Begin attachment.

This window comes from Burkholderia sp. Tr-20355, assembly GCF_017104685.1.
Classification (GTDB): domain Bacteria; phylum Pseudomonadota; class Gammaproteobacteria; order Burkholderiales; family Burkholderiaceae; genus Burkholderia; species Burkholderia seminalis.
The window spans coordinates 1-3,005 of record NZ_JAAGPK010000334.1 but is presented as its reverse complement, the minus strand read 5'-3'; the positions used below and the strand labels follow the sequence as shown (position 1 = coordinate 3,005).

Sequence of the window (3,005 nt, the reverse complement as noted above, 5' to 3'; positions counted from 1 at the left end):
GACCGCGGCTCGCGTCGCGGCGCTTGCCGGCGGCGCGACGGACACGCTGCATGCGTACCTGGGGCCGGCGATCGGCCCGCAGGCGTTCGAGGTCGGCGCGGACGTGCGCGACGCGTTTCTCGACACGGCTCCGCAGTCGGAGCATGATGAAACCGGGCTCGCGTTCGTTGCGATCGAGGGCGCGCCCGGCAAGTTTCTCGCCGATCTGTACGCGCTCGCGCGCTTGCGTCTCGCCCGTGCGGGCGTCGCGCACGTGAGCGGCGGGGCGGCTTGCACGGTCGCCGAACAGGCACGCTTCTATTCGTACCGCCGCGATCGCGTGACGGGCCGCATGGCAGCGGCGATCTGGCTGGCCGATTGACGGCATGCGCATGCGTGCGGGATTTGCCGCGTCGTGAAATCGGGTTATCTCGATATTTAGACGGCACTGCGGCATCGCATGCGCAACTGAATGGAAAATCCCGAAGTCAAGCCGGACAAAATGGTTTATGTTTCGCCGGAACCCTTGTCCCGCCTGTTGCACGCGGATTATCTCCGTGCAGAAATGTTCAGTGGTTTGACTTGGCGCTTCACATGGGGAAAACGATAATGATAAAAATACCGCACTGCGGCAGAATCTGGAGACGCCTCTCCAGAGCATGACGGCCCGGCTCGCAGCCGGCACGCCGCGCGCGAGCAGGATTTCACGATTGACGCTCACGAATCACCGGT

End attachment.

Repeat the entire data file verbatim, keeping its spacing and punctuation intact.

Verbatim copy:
This window comes from Burkholderia sp. Tr-20355, assembly GCF_017104685.1.
Classification (GTDB): domain Bacteria; phylum Pseudomonadota; class Gammaproteobacteria; order Burkholderiales; family Burkholderiaceae; genus Burkholderia; species Burkholderia seminalis.
The window spans coordinates 1-3,005 of record NZ_JAAGPK010000334.1 but is presented as its reverse complement, the minus strand read 5'-3'; the positions used below and the strand labels follow the sequence as shown (position 1 = coordinate 3,005).

Sequence of the window (3,005 nt, the reverse complement as noted above, 5' to 3'; positions counted from 1 at the left end):
GACCGCGGCTCGCGTCGCGGCGCTTGCCGGCGGCGCGACGGACACGCTGCATGCGTACCTGGGGCCGGCGATCGGCCCGCAGGCGTTCGAGGTCGGCGCGGACGTGCGCGACGCGTTTCTCGACACGGCTCCGCAGTCGGAGCATGATGAAACCGGGCTCGCGTTCGTTGCGATCGAGGGCGCGCCCGGCAAGTTTCTCGCCGATCTGTACGCGCTCGCGCGCTTGCGTCTCGCCCGTGCGGGCGTCGCGCACGTGAGCGGCGGGGCGGCTTGCACGGTCGCCGAACAGGCACGCTTCTATTCGTACCGCCGCGATCGCGTGACGGGCCGCATGGCAGCGGCGATCTGGCTGGCCGATTGACGGCATGCGCATGCGTGCGGGATTTGCCGCGTCGTGAAATCGGGTTATCTCGATATTTAGACGGCACTGCGGCATCGCATGCGCAACTGAATGGAAAATCCCGAAGTCAAGCCGGACAAAATGGTTTATGTTTCGCCGGAACCCTTGTCCCGCCTGTTGCACGCGGATTATCTCCGTGCAGAAATGTTCAGTGGTTTGACTTGGCGCTTCACATGGGGAAAACGATAATGATAAAAATACCGCACTGCGGCAGAATCTGGAGACGCCTCTCCAGAGCATGACGGCCCGGCTCGCAGCCGGCACGCCGCGCGCGAGCAGGATTTCACGATTGACGCTCACGAATCACCGGT